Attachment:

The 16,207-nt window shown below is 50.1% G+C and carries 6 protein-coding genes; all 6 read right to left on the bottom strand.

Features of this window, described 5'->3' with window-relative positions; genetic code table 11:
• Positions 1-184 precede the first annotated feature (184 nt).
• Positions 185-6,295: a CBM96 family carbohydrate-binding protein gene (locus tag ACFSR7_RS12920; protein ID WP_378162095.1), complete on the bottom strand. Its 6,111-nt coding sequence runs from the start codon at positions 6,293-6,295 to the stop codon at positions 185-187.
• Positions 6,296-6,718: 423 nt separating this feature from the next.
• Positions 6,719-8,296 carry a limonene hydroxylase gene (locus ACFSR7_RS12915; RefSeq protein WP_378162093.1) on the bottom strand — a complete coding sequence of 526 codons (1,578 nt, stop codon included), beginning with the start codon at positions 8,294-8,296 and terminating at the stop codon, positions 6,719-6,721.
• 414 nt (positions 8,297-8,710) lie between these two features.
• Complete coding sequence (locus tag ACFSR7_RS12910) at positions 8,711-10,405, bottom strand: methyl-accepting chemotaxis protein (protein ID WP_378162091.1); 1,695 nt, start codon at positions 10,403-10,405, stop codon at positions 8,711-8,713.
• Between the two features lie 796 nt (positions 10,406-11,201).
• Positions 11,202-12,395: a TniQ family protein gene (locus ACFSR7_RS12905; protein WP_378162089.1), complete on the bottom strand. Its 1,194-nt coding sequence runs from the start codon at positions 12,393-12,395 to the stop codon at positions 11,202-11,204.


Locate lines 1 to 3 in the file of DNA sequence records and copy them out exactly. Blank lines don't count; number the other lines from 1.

The 16,207-nt window shown below is 50.1% G+C and carries 6 protein-coding genes; all 6 read right to left on the bottom strand.

Features of this window, described 5'->3' with window-relative positions; genetic code table 11:
• Positions 1-184 precede the first annotated feature (184 nt).